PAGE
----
On February 14, the Energy and Petroleum Regulatory Authority (EPRA) announced a Ksh8.19 increase in the cost of petrol. It will now cost Ksh115.18 per litre.
The increase from 106.99 is as a result of a rise in the landed cost of petroleum imports in the last one month.
The cost of landed petrol has gone up by 20.9 per cent while diesel and kerosene import costs have risen by 13.6 and 14.6 per cent respectively.
In Nairobi, the accretion applies to diesel with a Ksh.5.51 addition and Kerosene at Ksh.5.32 increase, to retail at Sh101.91 and Sh92.44 per litre respectively.
In Mombasa, super petrol will retail at Sh112.78, diesel at Sh99.52 and Kerosene Sh90.05.
In Nakuru, the prices of super petrol, diesel and kerosene will retail at Sh114.85, Sh101.81 and Sh92.36 per litre respectively.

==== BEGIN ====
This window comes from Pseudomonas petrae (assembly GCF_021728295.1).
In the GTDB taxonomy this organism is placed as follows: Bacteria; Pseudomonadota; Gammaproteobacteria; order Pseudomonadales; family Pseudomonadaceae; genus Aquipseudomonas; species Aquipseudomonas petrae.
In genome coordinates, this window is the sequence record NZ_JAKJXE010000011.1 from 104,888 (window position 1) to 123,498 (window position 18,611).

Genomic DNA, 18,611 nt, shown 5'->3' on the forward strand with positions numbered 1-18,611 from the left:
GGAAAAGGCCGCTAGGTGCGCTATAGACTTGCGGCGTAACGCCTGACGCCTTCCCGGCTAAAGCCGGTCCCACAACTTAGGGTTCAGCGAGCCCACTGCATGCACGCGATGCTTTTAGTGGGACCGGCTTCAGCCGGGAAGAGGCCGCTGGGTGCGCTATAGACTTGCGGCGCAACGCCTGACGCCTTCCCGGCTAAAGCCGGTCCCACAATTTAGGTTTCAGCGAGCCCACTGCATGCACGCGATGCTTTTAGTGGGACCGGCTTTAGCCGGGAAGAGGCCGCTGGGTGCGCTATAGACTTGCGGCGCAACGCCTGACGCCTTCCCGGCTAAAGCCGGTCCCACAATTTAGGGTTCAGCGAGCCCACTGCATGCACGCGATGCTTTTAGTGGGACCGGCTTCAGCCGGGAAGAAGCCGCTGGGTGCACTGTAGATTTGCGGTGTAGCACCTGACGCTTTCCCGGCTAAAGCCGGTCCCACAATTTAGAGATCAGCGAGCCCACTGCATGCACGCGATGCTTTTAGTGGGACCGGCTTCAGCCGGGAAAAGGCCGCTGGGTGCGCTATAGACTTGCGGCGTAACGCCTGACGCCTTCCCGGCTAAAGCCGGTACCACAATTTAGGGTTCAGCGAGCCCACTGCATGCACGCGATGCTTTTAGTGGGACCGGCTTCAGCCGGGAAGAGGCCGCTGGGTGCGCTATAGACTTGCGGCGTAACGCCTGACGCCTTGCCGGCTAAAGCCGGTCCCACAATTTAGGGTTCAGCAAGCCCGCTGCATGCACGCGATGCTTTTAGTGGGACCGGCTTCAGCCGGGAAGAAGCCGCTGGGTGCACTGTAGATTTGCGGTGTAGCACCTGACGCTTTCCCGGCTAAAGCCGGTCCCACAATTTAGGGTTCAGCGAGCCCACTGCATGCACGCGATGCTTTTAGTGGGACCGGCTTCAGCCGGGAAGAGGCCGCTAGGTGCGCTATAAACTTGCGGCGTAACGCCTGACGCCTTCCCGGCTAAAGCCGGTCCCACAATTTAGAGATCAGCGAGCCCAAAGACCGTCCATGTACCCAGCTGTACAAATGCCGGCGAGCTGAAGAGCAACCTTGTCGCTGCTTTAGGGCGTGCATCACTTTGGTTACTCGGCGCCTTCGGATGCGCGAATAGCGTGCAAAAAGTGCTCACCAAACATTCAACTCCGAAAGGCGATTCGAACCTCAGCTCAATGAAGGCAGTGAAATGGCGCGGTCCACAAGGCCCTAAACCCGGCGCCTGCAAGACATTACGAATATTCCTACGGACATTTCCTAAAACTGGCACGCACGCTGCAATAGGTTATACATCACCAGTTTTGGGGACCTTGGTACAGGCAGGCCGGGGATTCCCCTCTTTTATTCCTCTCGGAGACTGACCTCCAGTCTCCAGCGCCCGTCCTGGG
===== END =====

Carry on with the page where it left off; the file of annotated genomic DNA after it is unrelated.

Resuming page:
In Eldoret, super petrol will retail at Sh115.77, diesel at 102.74 while kerosene will retail at Sh93.29.
The increased fuel prices add to the financial burden faced by many Kenyan individuals and households, with many still feeling the economic shocks of the Covid-19 pandemic.
Global oil prices have been on the rise in recent weeks. Dwindling crude oil inventories in the USA and China, the worlds two largest oil-consuming nations and largest economies, are a cause for the market change.
The US Energy Information Administration (EIA) estimates that the world consumed 93.9 million barrels per day of petroleum and liquid fuels in January, which is down 2.8 million b/d from January 2020.
EIA forecasts that global consumption of petroleum and liquid fuels will average 97.7 million b/d for all of 2021, which is up by 5.4 million b/d from 2020.